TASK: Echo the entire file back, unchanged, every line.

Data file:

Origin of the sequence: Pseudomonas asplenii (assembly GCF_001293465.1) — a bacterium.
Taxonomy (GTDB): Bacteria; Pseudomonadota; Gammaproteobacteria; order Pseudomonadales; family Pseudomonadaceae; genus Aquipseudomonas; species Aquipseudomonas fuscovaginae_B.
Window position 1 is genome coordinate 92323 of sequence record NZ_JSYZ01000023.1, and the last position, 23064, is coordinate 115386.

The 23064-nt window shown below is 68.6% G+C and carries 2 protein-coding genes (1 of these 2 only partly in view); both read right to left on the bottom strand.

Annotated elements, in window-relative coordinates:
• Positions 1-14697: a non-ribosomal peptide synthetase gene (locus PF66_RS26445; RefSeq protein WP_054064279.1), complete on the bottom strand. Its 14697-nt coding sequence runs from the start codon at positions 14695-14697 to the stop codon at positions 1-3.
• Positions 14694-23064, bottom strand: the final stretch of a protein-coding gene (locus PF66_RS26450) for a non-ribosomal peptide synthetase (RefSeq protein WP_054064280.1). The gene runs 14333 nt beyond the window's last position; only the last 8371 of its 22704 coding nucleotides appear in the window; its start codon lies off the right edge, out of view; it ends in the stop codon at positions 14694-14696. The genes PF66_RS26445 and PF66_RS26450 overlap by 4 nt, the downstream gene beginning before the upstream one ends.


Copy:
Origin of the sequence: Pseudomonas asplenii (assembly GCF_001293465.1) — a bacterium.
Taxonomy (GTDB): Bacteria; Pseudomonadota; Gammaproteobacteria; order Pseudomonadales; family Pseudomonadaceae; genus Aquipseudomonas; species Aquipseudomonas fuscovaginae_B.
Window position 1 is genome coordinate 92323 of sequence record NZ_JSYZ01000023.1, and the last position, 23064, is coordinate 115386.

The 23064-nt window shown below is 68.6% G+C and carries 2 protein-coding genes (1 of these 2 only partly in view); both read right to left on the bottom strand.

Annotated elements, in window-relative coordinates:
• Positions 1-14697: a non-ribosomal peptide synthetase gene (locus PF66_RS26445; RefSeq protein WP_054064279.1), complete on the bottom strand. Its 14697-nt coding sequence runs from the start codon at positions 14695-14697 to the stop codon at positions 1-3.
• Positions 14694-23064, bottom strand: the final stretch of a protein-coding gene (locus PF66_RS26450) for a non-ribosomal peptide synthetase (RefSeq protein WP_054064280.1). The gene runs 14333 nt beyond the window's last position; only the last 8371 of its 22704 coding nucleotides appear in the window; its start codon lies off the right edge, out of view; it ends in the stop codon at positions 14694-14696. The genes PF66_RS26445 and PF66_RS26450 overlap by 4 nt, the downstream gene beginning before the upstream one ends.